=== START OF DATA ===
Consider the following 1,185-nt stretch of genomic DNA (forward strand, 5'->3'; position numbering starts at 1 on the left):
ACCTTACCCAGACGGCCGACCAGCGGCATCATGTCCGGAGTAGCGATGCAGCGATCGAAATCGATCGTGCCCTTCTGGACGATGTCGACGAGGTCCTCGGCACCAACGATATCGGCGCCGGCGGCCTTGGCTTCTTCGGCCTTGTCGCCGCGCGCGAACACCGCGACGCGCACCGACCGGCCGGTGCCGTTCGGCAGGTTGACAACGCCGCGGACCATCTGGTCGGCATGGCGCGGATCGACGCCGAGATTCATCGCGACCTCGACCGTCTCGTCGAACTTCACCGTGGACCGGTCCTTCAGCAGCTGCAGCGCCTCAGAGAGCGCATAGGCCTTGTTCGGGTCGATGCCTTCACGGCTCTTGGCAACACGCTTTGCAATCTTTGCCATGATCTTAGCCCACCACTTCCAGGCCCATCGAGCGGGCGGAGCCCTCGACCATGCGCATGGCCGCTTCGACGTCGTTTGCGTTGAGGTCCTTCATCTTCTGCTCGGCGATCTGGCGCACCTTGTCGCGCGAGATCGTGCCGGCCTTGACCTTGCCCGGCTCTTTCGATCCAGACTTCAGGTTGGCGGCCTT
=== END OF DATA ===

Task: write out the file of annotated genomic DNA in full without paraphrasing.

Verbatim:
Consider the following 1,185-nt stretch of genomic DNA (forward strand, 5'->3'; position numbering starts at 1 on the left):
ACCTTACCCAGACGGCCGACCAGCGGCATCATGTCCGGAGTAGCGATGCAGCGATCGAAATCGATCGTGCCCTTCTGGACGATGTCGACGAGGTCCTCGGCACCAACGATATCGGCGCCGGCGGCCTTGGCTTCTTCGGCCTTGTCGCCGCGCGCGAACACCGCGACGCGCACCGACCGGCCGGTGCCGTTCGGCAGGTTGACAACGCCGCGGACCATCTGGTCGGCATGGCGCGGATCGACGCCGAGATTCATCGCGACCTCGACCGTCTCGTCGAACTTCACCGTGGACCGGTCCTTCAGCAGCTGCAGCGCCTCAGAGAGCGCATAGGCCTTGTTCGGGTCGATGCCTTCACGGCTCTTGGCAACACGCTTTGCAATCTTTGCCATGATCTTAGCCCACCACTTCCAGGCCCATCGAGCGGGCGGAGCCCTCGACCATGCGCATGGCCGCTTCGACGTCGTTTGCGTTGAGGTCCTTCATCTTCTGCTCGGCGATCTGGCGCACCTTGTCGCGCGAGATCGTGCCGGCCTTGACCTTGCCCGGCTCTTTCGATCCAGACTTCAGGTTGGCGGCCTT